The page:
There’s a well-known quip from American comedian Ed Gardner: “Opera is when a guy gets stabbed in the back and, instead of bleeding, he sings”. It seems now, that in the name of renewing opera, he has to sing and bleed. Or rather, she has to be raped while someone else is singing and music plays. This “innovation” is what has outraged London’s famously reticent audiences at the Royal Opera House’s most recent production of Rossini’s Guillaume Tell.
With personal disquiet, I have noted a tendency in contemporary productions to align opera with the Tarantino school of cinema. In the past, Hollywood cinema invented subtle ways to represent sexuality or violence, because films had to get round the puritanical scrutiny of the censoring Hays Code. Necessity freed sexuality from explicit depiction – the realm of pornography – paradoxically eroticising the entire film from colour to costume, from setting to facial expression.
Who can forget the erotic effect of a pillow thrown from couch to double bed which concludes, and heterosexualises, Richard Brooks’ 1958 film Cat on a Hot Tin Roof? But now, in most movies, we are subjected to a kind of infantile literalism that does nothing for the erotic. It merely normalises watching the mechanics of other people having sex, and the sight of violence inflicted on those made dispensable by the logic of the film.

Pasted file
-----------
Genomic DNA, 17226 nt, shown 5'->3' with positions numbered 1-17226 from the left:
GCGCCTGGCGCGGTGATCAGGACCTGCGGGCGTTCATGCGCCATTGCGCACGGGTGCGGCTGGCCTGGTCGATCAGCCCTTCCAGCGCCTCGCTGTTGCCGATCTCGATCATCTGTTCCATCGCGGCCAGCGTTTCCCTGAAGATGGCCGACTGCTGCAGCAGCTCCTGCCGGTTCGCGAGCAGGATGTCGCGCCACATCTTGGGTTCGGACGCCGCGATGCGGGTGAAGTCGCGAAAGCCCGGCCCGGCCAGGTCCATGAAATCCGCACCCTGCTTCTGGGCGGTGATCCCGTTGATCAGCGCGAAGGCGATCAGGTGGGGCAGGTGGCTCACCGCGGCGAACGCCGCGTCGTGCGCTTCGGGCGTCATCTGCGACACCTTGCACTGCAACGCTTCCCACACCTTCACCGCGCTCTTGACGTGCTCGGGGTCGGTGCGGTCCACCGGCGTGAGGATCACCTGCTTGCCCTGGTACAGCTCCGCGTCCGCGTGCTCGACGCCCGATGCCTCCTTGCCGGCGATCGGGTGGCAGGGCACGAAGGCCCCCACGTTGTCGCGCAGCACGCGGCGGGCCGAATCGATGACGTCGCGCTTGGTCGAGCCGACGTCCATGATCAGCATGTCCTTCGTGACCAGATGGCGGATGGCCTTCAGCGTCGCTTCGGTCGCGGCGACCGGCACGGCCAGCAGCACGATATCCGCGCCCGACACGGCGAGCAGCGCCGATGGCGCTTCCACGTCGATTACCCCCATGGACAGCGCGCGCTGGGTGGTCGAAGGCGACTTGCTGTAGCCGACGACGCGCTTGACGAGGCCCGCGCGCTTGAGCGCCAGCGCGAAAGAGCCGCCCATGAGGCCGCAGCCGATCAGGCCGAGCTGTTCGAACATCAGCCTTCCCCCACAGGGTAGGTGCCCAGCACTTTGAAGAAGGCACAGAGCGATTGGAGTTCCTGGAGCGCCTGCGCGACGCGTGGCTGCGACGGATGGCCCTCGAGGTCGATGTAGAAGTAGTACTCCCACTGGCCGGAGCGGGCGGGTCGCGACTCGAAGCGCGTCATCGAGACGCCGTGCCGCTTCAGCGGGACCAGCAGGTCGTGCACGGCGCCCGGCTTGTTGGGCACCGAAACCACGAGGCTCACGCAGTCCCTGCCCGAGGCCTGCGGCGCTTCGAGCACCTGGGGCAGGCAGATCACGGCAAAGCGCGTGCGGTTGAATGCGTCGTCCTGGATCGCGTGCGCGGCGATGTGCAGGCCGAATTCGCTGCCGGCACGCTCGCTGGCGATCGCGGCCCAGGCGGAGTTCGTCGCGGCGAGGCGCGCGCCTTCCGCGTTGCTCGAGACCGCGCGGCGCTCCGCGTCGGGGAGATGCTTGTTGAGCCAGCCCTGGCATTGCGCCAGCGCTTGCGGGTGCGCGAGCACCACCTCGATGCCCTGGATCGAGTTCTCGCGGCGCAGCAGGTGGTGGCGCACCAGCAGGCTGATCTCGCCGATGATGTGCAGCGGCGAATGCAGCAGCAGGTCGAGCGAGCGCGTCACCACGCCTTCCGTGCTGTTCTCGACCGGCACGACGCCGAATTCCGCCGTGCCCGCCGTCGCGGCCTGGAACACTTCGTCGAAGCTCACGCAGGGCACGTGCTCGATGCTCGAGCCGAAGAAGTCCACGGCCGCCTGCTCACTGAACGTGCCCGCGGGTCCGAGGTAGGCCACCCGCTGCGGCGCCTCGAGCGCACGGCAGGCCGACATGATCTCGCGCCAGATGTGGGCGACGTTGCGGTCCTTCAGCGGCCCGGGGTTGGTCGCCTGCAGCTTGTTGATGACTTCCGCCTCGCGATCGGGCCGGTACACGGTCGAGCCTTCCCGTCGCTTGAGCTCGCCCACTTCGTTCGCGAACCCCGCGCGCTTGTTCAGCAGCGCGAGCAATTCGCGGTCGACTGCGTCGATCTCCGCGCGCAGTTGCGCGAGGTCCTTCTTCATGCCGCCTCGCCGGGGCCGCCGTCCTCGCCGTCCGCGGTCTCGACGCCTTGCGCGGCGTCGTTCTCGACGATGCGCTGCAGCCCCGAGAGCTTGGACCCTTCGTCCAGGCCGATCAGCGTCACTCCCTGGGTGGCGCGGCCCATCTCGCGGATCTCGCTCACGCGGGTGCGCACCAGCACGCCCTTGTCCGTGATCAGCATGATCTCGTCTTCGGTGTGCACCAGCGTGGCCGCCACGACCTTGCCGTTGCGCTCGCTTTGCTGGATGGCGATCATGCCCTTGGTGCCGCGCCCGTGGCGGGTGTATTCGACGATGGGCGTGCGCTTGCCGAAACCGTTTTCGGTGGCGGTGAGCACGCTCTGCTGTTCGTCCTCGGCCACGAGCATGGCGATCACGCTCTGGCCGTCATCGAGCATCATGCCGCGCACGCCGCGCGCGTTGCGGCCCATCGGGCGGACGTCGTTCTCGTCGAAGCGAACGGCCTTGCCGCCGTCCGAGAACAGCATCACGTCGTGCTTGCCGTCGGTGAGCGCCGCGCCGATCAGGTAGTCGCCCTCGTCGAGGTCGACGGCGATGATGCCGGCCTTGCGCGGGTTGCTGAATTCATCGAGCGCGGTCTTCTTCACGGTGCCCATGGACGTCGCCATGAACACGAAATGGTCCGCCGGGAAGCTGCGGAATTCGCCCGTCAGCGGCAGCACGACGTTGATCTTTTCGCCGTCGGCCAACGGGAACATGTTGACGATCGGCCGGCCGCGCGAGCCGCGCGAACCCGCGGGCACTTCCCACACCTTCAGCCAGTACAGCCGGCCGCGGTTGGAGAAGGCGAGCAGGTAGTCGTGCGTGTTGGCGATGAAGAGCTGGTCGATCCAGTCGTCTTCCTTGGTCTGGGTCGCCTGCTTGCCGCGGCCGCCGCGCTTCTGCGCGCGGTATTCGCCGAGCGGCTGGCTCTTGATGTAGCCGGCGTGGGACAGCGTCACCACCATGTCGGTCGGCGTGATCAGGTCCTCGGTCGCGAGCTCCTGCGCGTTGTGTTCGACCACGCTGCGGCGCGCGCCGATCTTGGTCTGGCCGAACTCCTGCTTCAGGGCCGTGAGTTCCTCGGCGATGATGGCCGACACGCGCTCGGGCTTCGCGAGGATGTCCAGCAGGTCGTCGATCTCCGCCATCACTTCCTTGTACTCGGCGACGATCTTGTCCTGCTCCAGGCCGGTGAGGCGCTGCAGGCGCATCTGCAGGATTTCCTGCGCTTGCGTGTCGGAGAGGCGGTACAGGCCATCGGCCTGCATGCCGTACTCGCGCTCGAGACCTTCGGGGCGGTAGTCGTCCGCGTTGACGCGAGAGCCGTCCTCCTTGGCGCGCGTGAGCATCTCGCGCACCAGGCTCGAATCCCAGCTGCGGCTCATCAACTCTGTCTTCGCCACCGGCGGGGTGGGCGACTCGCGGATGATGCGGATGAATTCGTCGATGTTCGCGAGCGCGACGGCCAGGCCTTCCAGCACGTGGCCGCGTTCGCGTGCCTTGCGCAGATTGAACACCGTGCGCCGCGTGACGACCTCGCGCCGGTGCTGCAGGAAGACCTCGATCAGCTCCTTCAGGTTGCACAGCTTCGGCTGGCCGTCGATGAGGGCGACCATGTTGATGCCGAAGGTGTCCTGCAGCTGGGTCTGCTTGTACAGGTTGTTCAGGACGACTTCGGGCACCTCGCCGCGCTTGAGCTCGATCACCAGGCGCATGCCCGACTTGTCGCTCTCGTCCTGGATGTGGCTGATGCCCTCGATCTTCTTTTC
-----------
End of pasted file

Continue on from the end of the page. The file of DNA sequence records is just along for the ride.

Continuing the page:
The hunger for violence
This literalist turn displaces imagination and is misunderstood as freedom of expression and the expansion of the medium into greater truth. It tries to persuade us that it is radical to introduce “realism” into opera. This has several negative effects. Firstly, the audience – whether willing or unwilling – becomes witnesses to a performed violence sometimes verging on the obscene and made as credible as it can be. Violence moves from the realm of the implied, codified, and represented, into the sphere of imitation, as if the audience has no capacity to imagine implied horrors and remember passion. Live art, moreover, does not have the get-out clause used to defend (wrongly in my view) violence on the screen, where it is not real, but manufactured by special effects.